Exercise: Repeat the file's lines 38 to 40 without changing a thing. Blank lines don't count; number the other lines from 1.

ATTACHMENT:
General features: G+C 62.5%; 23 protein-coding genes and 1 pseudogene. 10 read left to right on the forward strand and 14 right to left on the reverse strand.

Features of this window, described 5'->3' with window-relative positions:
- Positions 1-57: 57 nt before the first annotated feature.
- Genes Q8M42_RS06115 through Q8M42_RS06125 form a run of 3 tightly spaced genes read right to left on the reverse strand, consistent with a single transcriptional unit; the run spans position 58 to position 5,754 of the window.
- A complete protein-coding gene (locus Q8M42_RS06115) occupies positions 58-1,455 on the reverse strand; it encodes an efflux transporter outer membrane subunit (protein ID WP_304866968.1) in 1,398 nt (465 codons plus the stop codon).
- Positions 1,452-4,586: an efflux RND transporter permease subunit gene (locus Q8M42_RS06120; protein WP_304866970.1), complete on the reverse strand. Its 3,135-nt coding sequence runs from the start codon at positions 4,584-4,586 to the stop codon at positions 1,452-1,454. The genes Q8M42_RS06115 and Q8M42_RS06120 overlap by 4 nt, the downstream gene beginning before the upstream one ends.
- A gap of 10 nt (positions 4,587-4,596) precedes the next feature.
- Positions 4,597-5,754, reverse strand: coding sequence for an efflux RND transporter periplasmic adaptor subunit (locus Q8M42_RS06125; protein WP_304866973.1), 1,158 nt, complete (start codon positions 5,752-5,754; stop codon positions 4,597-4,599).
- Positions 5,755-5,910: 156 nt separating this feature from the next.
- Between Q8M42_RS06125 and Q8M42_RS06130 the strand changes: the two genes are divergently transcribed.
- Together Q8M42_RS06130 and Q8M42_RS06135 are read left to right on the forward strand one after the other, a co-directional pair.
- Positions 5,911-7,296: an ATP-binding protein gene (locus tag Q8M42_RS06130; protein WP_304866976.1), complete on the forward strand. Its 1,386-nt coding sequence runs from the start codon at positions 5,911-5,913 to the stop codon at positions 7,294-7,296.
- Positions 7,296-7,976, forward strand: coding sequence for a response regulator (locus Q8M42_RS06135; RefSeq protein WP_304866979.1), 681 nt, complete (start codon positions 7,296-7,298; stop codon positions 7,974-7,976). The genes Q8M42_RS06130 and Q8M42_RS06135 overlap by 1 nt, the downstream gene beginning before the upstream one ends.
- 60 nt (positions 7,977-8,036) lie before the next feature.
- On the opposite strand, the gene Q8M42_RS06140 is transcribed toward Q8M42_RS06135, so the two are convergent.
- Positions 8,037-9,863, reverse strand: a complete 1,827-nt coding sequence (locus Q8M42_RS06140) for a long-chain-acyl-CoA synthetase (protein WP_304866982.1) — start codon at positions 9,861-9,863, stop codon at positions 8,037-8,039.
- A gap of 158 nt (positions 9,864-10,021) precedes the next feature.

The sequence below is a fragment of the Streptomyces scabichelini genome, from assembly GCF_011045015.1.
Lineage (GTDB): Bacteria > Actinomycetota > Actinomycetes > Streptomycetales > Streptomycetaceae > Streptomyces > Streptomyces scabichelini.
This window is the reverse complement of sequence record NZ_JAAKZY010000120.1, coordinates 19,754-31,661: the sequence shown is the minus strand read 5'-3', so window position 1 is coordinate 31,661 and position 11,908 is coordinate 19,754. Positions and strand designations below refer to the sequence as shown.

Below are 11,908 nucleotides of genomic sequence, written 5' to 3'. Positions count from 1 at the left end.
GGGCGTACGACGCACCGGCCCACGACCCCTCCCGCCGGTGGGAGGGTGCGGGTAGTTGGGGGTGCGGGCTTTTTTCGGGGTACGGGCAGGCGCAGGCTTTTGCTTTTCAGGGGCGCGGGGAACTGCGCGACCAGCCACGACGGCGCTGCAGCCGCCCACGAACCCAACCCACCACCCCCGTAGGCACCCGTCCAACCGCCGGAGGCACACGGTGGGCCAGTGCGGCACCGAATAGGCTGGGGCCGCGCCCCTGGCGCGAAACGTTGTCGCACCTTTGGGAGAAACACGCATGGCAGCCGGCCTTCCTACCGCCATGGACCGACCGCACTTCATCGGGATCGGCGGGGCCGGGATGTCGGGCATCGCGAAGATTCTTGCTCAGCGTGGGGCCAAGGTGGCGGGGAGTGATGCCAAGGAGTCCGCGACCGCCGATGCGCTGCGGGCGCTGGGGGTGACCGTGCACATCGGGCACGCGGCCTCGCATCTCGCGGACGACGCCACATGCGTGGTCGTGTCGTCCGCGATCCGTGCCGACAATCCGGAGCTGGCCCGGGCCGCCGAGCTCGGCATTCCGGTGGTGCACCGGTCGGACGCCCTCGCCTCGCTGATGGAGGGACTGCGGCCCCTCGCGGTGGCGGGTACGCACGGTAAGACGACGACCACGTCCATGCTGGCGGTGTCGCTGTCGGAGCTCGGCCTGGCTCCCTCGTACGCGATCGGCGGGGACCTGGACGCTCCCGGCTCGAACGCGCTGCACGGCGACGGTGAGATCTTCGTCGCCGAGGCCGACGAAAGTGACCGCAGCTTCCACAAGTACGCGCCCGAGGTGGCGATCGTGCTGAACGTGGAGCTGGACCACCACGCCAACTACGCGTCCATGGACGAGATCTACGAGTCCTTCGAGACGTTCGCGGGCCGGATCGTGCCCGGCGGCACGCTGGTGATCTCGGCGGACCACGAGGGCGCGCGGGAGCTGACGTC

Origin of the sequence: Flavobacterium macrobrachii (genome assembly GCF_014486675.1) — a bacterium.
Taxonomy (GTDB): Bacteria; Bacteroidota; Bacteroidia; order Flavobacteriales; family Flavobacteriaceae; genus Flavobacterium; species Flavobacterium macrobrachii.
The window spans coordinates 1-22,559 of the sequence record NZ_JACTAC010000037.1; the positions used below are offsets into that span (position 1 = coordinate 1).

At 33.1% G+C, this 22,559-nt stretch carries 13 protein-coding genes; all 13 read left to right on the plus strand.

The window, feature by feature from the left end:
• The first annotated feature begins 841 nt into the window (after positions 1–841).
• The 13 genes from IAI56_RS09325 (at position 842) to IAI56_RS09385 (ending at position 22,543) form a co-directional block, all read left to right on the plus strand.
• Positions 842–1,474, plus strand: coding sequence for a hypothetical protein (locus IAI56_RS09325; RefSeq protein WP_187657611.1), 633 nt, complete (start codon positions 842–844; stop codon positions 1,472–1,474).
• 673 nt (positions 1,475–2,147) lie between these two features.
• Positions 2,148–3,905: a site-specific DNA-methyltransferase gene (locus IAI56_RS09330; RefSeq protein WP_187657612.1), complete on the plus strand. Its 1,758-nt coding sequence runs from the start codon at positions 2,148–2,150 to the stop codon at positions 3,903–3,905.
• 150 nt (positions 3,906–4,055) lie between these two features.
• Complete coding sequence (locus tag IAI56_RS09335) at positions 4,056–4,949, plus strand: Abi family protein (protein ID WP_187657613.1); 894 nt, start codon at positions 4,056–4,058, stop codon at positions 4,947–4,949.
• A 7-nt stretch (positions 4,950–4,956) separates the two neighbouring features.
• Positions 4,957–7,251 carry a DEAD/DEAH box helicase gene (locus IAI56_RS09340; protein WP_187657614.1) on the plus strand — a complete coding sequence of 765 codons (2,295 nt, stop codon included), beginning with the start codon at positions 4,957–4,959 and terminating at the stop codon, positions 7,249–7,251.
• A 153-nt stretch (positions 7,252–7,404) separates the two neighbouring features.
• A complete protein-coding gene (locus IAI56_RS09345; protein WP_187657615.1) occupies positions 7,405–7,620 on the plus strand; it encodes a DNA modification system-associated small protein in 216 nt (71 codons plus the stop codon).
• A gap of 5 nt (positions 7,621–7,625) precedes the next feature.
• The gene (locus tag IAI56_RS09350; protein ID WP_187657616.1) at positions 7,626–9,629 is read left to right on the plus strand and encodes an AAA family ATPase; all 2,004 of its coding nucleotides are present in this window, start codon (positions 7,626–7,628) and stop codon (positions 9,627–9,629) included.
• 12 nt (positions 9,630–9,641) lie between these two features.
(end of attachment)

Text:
• A complete protein-coding gene (locus IAI56_RS09345; protein WP_187657615.1) occupies positions 7,405–7,620 on the plus strand; it encodes a DNA modification system-associated small protein in 216 nt (71 codons plus the stop codon).
• A gap of 5 nt (positions 7,621–7,625) precedes the next feature.
• The gene (locus tag IAI56_RS09350; protein ID WP_187657616.1) at positions 7,626–9,629 is read left to right on the plus strand and encodes an AAA family ATPase; all 2,004 of its coding nucleotides are present in this window, start codon (positions 7,626–7,628) and stop codon (positions 9,627–9,629) included.